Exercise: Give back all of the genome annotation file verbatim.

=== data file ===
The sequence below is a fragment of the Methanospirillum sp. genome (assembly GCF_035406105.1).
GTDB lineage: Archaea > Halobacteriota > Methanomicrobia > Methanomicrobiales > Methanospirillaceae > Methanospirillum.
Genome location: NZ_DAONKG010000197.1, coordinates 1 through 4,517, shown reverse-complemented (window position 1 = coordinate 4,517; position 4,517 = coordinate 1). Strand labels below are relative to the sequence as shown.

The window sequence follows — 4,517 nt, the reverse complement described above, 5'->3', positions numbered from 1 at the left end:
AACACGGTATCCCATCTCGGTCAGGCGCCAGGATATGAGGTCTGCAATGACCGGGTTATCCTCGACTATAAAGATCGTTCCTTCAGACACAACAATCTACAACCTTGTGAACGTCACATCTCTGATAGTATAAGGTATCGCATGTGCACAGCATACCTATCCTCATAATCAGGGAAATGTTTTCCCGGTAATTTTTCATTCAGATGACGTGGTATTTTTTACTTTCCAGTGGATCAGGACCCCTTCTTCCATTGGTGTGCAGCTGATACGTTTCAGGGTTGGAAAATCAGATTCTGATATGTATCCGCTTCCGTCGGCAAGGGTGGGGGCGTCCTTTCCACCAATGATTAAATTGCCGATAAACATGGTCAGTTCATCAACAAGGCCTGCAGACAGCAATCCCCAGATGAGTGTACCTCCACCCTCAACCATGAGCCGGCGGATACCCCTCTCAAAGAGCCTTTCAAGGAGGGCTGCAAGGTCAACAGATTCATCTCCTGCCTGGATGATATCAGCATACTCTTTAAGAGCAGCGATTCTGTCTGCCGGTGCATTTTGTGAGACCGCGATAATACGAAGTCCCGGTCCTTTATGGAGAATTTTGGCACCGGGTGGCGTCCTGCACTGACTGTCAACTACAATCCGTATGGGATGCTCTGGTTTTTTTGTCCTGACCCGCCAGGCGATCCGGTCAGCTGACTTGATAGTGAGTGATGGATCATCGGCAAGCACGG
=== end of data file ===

The sequence below is a fragment of the Methanospirillum sp. genome (assembly GCF_035406105.1).
GTDB lineage: Archaea > Halobacteriota > Methanomicrobia > Methanomicrobiales > Methanospirillaceae > Methanospirillum.
Genome location: NZ_DAONKG010000197.1, coordinates 1 through 4,517, shown reverse-complemented (window position 1 = coordinate 4,517; position 4,517 = coordinate 1). Strand labels below are relative to the sequence as shown.

The window sequence follows — 4,517 nt, the reverse complement described above, 5'->3', positions numbered from 1 at the left end:
AACACGGTATCCCATCTCGGTCAGGCGCCAGGATATGAGGTCTGCAATGACCGGGTTATCCTCGACTATAAAGATCGTTCCTTCAGACACAACAATCTACAACCTTGTGAACGTCACATCTCTGATAGTATAAGGTATCGCATGTGCACAGCATACCTATCCTCATAATCAGGGAAATGTTTTCCCGGTAATTTTTCATTCAGATGACGTGGTATTTTTTACTTTCCAGTGGATCAGGACCCCTTCTTCCATTGGTGTGCAGCTGATACGTTTCAGGGTTGGAAAATCAGATTCTGATATGTATCCGCTTCCGTCGGCAAGGGTGGGGGCGTCCTTTCCACCAATGATTAAATTGCCGATAAACATGGTCAGTTCATCAACAAGGCCTGCAGACAGCAATCCCCAGATGAGTGTACCTCCACCCTCAACCATGAGCCGGCGGATACCCCTCTCAAAGAGCCTTTCAAGGAGGGCTGCAAGGTCAACAGATTCATCTCCTGCCTGGATGATATCAGCATACTCTTTAAGAGCAGCGATTCTGTCTGCCGGTGCATTTTGTGAGACCGCGATAATACGAAGTCCCGGTCCTTTATGGAGAATTTTGGCACCGGGTGGCGTCCTGCACTGACTGTCAACTACAATCCGTATGGGATGCTCTGGTTTTTTTGTCCTGACCCGCCAGGCGATCCGGTCAGCTGACTTGATAGTGAGTGATGGATCATCGGCAAGCACGG